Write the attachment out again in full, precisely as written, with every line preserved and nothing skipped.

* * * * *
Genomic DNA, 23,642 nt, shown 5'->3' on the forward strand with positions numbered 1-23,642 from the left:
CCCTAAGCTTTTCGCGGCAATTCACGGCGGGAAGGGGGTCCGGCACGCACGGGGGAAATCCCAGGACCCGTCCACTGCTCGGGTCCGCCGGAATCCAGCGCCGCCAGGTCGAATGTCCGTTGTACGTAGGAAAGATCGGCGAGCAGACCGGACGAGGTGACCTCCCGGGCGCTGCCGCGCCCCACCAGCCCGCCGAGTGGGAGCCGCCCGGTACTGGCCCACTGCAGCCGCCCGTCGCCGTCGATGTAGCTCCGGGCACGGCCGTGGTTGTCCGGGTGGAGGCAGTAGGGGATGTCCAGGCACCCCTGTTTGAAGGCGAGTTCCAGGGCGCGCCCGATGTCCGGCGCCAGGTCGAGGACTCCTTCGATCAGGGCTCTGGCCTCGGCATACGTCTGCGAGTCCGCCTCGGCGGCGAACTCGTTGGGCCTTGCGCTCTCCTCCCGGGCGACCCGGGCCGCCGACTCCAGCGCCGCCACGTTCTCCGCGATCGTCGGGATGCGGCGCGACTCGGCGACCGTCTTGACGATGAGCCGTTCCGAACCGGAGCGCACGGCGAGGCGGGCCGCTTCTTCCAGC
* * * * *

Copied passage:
Genomic DNA, 23,642 nt, shown 5'->3' on the forward strand with positions numbered 1-23,642 from the left:
CCCTAAGCTTTTCGCGGCAATTCACGGCGGGAAGGGGGTCCGGCACGCACGGGGGAAATCCCAGGACCCGTCCACTGCTCGGGTCCGCCGGAATCCAGCGCCGCCAGGTCGAATGTCCGTTGTACGTAGGAAAGATCGGCGAGCAGACCGGACGAGGTGACCTCCCGGGCGCTGCCGCGCCCCACCAGCCCGCCGAGTGGGAGCCGCCCGGTACTGGCCCACTGCAGCCGCCCGTCGCCGTCGATGTAGCTCCGGGCACGGCCGTGGTTGTCCGGGTGGAGGCAGTAGGGGATGTCCAGGCACCCCTGTTTGAAGGCGAGTTCCAGGGCGCGCCCGATGTCCGGCGCCAGGTCGAGGACTCCTTCGATCAGGGCTCTGGCCTCGGCATACGTCTGCGAGTCCGCCTCGGCGGCGAACTCGTTGGGCCTTGCGCTCTCCTCCCGGGCGACCCGGGCCGCCGACTCCAGCGCCGCCACGTTCTCCGCGATCGTCGGGATGCGGCGCGACTCGGCGACCGTCTTGACGATGAGCCGTTCCGAACCGGAGCGCACGGCGAGGCGGGCCGCTTCTTCCAGC